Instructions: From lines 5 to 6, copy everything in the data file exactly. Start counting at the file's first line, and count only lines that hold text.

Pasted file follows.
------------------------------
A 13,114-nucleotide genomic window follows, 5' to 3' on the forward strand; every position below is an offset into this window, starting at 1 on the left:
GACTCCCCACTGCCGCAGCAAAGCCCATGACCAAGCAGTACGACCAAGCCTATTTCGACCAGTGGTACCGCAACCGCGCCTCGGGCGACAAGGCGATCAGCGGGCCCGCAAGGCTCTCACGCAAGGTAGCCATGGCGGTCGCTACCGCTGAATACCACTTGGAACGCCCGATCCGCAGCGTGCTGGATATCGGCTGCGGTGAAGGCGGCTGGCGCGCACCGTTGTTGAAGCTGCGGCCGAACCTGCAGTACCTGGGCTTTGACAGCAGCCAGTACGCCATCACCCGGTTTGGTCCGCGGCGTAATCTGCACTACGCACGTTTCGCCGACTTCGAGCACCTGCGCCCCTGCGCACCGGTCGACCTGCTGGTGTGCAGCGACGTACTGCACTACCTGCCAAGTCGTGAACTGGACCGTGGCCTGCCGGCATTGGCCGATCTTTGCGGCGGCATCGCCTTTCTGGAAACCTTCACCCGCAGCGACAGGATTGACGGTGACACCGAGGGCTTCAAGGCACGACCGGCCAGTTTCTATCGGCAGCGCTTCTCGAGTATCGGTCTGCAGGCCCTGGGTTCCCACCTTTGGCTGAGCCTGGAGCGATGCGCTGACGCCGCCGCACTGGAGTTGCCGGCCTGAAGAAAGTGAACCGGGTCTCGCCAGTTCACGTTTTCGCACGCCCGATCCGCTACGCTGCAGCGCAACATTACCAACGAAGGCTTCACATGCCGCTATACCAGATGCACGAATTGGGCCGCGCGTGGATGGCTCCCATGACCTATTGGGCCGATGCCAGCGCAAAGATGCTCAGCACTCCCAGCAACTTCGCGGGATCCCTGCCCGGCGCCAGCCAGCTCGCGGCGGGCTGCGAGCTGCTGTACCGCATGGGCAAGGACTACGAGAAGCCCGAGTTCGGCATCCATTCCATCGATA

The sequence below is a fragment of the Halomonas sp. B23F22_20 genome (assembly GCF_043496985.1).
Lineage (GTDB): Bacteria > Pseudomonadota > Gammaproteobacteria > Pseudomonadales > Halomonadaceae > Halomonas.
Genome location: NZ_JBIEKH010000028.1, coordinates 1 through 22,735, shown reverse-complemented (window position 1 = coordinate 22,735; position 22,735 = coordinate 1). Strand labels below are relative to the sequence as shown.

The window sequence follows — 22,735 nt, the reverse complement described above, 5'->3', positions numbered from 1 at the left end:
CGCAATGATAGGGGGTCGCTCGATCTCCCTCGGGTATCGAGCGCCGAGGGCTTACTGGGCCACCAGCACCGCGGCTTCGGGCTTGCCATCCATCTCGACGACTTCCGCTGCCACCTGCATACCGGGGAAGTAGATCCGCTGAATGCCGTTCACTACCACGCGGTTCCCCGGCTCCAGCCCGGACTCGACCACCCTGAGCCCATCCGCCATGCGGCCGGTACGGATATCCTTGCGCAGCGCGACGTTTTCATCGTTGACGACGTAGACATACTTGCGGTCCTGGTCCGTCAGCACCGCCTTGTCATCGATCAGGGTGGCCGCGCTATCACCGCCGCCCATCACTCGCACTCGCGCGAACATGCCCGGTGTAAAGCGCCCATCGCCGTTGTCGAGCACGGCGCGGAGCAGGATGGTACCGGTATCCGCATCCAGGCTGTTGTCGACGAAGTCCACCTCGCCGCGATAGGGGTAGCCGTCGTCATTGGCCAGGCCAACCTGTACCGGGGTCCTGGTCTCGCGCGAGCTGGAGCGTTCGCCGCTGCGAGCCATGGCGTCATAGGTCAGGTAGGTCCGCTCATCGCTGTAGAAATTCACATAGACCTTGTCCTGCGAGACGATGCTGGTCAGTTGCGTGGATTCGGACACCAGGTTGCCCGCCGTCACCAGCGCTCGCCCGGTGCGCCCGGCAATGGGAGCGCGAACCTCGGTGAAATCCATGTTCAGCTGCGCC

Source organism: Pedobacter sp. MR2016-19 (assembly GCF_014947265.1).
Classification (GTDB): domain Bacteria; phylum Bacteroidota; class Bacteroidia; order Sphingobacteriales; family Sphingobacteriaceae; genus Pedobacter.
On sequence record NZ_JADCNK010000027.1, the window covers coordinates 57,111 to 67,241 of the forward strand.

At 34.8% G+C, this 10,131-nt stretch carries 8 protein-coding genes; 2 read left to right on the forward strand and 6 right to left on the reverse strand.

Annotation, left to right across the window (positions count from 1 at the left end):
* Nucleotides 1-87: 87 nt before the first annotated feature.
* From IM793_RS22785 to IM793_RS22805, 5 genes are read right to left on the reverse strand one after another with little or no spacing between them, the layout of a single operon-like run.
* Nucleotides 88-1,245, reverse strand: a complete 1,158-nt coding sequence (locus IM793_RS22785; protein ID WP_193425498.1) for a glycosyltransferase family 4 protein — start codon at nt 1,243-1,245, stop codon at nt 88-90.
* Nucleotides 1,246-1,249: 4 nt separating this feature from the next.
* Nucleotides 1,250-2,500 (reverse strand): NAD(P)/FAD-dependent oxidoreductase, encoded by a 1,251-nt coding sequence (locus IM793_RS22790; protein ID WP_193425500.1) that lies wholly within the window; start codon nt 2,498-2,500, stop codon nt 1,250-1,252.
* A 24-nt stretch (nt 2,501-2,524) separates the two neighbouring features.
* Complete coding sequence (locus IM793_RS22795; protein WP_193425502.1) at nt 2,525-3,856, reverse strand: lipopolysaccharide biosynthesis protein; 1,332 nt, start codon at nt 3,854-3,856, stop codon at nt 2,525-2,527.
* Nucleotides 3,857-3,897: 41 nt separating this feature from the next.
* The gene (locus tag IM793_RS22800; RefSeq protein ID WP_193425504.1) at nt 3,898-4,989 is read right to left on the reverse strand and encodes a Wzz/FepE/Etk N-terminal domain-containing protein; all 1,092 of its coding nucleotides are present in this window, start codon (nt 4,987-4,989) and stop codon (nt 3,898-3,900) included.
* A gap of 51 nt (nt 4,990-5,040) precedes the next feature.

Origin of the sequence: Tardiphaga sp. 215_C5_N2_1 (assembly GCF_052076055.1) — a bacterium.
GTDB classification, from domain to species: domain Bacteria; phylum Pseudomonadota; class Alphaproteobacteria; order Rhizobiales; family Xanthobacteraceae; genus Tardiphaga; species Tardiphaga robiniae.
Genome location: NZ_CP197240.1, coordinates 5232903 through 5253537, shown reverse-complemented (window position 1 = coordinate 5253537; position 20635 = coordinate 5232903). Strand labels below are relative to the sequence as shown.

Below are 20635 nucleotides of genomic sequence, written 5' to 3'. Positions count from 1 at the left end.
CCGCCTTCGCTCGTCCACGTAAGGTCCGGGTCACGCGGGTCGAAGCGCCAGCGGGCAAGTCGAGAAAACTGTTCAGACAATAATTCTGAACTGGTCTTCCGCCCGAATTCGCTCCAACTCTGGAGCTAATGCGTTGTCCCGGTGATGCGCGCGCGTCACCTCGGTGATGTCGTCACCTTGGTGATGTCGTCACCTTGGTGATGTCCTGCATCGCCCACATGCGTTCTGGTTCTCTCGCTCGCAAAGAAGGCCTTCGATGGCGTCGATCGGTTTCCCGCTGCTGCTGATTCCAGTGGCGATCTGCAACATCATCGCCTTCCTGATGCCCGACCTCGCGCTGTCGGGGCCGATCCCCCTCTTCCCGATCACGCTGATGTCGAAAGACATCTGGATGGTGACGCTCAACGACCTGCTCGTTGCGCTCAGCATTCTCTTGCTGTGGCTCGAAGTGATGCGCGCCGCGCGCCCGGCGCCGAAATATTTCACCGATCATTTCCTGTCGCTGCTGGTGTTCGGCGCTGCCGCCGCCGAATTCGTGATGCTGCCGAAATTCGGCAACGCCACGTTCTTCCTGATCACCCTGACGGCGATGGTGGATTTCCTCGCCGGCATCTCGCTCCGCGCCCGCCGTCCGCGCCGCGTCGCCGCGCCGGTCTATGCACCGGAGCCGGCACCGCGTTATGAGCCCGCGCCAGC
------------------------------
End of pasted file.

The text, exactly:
Genome location: NZ_JBIEKH010000028.1, coordinates 1 through 22,735, shown reverse-complemented (window position 1 = coordinate 22,735; position 22,735 = coordinate 1). Strand labels below are relative to the sequence as shown.

The window sequence follows — 22,735 nt, the reverse complement described above, 5'->3', positions numbered from 1 at the left end: